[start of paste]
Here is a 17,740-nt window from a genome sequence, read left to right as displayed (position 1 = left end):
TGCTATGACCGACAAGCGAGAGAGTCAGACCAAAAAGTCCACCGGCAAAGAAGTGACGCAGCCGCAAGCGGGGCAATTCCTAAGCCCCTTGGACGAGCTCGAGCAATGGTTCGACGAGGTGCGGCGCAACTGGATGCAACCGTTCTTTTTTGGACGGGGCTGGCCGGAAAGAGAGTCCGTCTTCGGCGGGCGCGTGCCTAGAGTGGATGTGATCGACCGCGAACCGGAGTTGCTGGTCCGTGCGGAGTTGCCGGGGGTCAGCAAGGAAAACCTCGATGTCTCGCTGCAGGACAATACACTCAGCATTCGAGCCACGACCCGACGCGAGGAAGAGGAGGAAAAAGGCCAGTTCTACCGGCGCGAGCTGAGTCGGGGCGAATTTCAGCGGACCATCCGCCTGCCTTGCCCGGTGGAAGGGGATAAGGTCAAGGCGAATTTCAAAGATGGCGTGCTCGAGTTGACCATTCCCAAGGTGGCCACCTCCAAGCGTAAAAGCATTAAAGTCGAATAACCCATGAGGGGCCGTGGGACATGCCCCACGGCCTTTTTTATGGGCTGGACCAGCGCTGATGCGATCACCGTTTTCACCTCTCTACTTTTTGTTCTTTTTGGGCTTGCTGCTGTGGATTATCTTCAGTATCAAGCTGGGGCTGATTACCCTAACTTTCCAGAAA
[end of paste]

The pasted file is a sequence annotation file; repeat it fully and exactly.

Here is a 17,740-nt window from a genome sequence, read left to right as displayed (position 1 = left end):
TGCTATGACCGACAAGCGAGAGAGTCAGACCAAAAAGTCCACCGGCAAAGAAGTGACGCAGCCGCAAGCGGGGCAATTCCTAAGCCCCTTGGACGAGCTCGAGCAATGGTTCGACGAGGTGCGGCGCAACTGGATGCAACCGTTCTTTTTTGGACGGGGCTGGCCGGAAAGAGAGTCCGTCTTCGGCGGGCGCGTGCCTAGAGTGGATGTGATCGACCGCGAACCGGAGTTGCTGGTCCGTGCGGAGTTGCCGGGGGTCAGCAAGGAAAACCTCGATGTCTCGCTGCAGGACAATACACTCAGCATTCGAGCCACGACCCGACGCGAGGAAGAGGAGGAAAAAGGCCAGTTCTACCGGCGCGAGCTGAGTCGGGGCGAATTTCAGCGGACCATCCGCCTGCCTTGCCCGGTGGAAGGGGATAAGGTCAAGGCGAATTTCAAAGATGGCGTGCTCGAGTTGACCATTCCCAAGGTGGCCACCTCCAAGCGTAAAAGCATTAAAGTCGAATAACCCATGAGGGGCCGTGGGACATGCCCCACGGCCTTTTTTATGGGCTGGACCAGCGCTGATGCGATCACCGTTTTCACCTCTCTACTTTTTGTTCTTTTTGGGCTTGCTGCTGTGGATTATCTTCAGTATCAAGCTGGGGCTGATTACCCTAACTTTCCAGAAA